You are just in high school. Concentrate on getting all your basics down. Learn math the best you can, try and learn your physics 'concepts' the best you can. But you are going to see all the physics stuff, in much more depth, again if you decide to go that route in university.

    And everyone hits a wall in studying or working. One thing I learned in grad school was to walk away. Go read a novel for 30 minutes, watch TV, listen to music, have a run, kick the ball around with a friend, go grab a coffee. Just do anything but study for a while. Then come back to it. Things that were not obvious before, suddenly are.
     
  8. Sep 8, 2011 #7
    Well, at least you figured it out! I'm not certain what works best so far for me. For years, I went by what some person I knew told me they did which was reading through their notes, making sure they "got it", then copying them down (condensed form) to make sure they remember it. For a long time, it was almost impossible for me to study without doing that. Then, I thankfully ditched that awful method (couldn't be bothered and felt like looking something more "me") and just decided to read through my book then work through some example questions. This works best for me.

    Interestingly, I have to "visualise" things too. As I read or as I am being explained something, images sort of automatically form in my head and they start moving until everything fits together.
    I do A-Levels which is, for the most part, the equivalent of the first year of college education and I'm a little "worried" about physics (what if I enrol into the program and I end up hating it? I waste a year of my life and end up having re-apply the next year). I still find it interesting but I find some of the stuff a little abstract sometimes but I think it might be because they aren't very well explained. I don't get that with math because a lot of what we do is rigorous enough, although there are no proofs in our syllabus and I'm left wondering why finding the normal to a plane is equal to the determinant.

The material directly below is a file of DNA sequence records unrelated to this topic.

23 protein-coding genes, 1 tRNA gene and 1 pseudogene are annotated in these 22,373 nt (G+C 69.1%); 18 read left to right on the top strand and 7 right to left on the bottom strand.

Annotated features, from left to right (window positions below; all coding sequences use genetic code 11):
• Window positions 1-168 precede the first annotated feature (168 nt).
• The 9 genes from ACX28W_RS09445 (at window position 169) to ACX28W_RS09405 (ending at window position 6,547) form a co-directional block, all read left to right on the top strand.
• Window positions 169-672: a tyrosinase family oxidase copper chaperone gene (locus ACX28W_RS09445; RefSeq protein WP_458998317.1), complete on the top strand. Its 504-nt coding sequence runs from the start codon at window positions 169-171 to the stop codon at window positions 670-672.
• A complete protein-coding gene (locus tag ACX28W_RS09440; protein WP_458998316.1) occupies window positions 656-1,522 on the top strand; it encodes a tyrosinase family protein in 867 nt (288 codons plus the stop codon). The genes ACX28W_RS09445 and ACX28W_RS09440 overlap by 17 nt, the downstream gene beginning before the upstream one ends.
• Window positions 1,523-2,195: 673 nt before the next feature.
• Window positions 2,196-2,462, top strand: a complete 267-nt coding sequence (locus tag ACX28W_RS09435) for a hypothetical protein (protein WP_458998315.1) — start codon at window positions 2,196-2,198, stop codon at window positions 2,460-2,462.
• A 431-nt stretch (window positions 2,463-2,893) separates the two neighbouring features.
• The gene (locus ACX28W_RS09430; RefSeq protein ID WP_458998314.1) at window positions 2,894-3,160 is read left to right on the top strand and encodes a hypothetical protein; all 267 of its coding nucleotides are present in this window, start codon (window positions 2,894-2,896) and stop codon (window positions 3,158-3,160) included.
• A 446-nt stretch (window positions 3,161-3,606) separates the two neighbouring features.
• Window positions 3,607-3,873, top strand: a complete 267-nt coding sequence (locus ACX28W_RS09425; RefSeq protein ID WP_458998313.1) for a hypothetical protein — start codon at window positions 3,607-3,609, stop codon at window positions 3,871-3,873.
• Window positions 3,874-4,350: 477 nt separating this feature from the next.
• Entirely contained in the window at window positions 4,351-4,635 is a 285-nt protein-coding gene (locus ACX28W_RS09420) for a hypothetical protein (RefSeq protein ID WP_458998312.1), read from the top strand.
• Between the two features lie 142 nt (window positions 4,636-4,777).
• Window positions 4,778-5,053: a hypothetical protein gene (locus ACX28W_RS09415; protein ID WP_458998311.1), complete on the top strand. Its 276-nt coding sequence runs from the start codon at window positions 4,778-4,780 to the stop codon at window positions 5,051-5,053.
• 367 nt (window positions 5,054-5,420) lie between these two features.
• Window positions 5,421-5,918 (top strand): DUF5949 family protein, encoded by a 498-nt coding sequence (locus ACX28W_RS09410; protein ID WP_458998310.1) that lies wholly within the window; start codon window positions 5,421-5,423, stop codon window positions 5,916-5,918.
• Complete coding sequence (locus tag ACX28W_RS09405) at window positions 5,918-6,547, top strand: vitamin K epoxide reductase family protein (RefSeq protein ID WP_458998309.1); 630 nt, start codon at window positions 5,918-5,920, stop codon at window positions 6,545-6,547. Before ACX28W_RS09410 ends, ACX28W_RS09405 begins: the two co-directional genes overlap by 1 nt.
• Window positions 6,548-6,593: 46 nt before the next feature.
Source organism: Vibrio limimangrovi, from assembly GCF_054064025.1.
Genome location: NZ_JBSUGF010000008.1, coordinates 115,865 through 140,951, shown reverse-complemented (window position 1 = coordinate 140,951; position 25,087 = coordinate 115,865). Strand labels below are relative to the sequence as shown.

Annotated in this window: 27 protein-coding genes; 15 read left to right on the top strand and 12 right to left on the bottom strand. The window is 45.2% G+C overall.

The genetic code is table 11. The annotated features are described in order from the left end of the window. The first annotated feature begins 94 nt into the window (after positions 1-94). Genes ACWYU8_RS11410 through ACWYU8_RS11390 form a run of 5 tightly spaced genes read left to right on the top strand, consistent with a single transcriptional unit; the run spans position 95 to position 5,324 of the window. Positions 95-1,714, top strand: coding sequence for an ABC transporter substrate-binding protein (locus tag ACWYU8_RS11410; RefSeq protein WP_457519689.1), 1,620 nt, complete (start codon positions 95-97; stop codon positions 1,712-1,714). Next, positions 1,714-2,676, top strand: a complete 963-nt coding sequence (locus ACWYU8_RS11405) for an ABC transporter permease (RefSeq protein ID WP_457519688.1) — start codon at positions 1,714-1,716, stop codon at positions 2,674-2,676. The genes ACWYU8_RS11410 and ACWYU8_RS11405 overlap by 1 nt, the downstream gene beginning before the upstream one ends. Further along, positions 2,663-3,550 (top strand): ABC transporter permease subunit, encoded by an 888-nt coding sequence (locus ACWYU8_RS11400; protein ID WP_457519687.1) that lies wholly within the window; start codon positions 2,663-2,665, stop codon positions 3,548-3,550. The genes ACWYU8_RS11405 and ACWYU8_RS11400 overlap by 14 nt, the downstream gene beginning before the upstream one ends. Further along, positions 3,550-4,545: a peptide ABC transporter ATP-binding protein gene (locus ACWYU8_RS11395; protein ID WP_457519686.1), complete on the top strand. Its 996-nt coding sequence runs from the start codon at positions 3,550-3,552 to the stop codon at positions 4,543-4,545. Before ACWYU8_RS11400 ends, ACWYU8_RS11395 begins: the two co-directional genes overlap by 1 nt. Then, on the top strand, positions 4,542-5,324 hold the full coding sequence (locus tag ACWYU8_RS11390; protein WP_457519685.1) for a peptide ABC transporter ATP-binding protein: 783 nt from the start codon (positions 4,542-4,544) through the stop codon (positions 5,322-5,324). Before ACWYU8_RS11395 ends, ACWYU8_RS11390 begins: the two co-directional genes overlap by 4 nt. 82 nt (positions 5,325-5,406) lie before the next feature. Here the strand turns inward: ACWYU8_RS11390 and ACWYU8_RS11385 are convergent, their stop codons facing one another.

My problem is I get a little obsessed at times and I absolutely have to get it done and when I can't, it annoys me to no end. I should work on my temper, I guess! :rofl:
    Then, when that happens, I end up wasting a day away.

    I've laid out a realistic plan of how I will study the physics topics that I have left.
    Day 1 = Moments, circular motion
    Days 2 and 3 = Thermal Physics (ideal gases as well)

    And so forth...
     
  9. Sep 9, 2011 #8
    "My problem is I get a little obsessed at times and I absolutely have to get it done and when I can't, it annoys me to no end. I should work on my temper, I guess!
    Then, when that happens, I end up wasting a day away."

    You will find in life that this sort of temporary impasse occurs time and time again. Best thing to do is leave it alone for another day and do not let yourself get frustrated. It is more difficult when you are young. As I went through engineering school, due to lack of time for full understanding some things had to be skirted by only hitting the high spots and hoping to get by. Some things were only understood years later, possibly due to maturity. Thermodynamics is a good example of a subject few understand the first time around.

    Once you finish up school and begin real work (if you are in a technical field), the problems become more difficult. They have no precise answers like those you find in textbooks. They are nonlinear and boundary conditions are not too often well defined. The engineering and physics principles are there but applying them appropriately is the problem.

    Age will help your situation. As a youth I would tend to throw things.....